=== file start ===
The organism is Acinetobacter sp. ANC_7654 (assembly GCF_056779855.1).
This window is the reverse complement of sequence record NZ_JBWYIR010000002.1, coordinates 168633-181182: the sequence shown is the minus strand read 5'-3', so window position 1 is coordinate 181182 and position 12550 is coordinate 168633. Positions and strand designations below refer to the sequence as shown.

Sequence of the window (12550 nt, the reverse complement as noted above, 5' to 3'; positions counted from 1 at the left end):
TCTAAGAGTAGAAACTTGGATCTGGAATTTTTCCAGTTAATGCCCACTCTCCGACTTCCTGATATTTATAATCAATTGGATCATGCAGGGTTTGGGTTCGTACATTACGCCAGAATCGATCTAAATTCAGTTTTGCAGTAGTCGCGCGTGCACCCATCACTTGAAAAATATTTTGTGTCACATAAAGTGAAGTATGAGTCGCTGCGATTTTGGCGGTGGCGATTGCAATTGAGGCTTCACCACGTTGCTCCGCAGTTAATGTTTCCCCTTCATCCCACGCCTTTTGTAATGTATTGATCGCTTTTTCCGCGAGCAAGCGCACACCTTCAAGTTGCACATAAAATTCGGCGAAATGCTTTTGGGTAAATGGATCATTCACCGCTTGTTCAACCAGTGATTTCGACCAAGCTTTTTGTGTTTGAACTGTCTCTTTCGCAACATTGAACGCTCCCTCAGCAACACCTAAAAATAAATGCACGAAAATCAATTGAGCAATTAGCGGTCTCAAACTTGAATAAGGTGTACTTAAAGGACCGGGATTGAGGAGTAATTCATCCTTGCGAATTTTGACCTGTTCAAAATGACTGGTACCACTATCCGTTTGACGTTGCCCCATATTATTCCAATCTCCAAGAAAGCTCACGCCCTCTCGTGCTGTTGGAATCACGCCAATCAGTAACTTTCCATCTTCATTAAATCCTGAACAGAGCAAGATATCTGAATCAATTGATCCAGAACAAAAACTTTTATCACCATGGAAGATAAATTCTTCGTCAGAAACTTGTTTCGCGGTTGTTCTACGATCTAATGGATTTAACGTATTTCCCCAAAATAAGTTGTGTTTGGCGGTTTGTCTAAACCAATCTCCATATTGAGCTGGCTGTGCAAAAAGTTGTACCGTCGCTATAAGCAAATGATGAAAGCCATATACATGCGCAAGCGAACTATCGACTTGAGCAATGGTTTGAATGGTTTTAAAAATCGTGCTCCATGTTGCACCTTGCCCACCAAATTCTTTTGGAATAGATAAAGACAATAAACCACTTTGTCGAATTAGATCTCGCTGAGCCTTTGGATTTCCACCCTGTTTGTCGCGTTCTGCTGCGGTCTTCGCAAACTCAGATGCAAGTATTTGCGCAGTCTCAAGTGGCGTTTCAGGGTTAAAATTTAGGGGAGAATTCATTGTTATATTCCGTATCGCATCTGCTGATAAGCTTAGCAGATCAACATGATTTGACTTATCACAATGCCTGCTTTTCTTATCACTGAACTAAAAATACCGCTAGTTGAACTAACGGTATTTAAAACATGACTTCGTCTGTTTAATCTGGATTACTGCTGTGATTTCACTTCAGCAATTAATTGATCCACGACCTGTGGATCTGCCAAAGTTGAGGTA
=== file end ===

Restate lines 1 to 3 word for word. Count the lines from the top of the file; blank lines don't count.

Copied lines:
The organism is Acinetobacter sp. ANC_7654 (assembly GCF_056779855.1).
This window is the reverse complement of sequence record NZ_JBWYIR010000002.1, coordinates 168633-181182: the sequence shown is the minus strand read 5'-3', so window position 1 is coordinate 181182 and position 12550 is coordinate 168633. Positions and strand designations below refer to the sequence as shown.

Sequence of the window (12550 nt, the reverse complement as noted above, 5' to 3'; positions counted from 1 at the left end):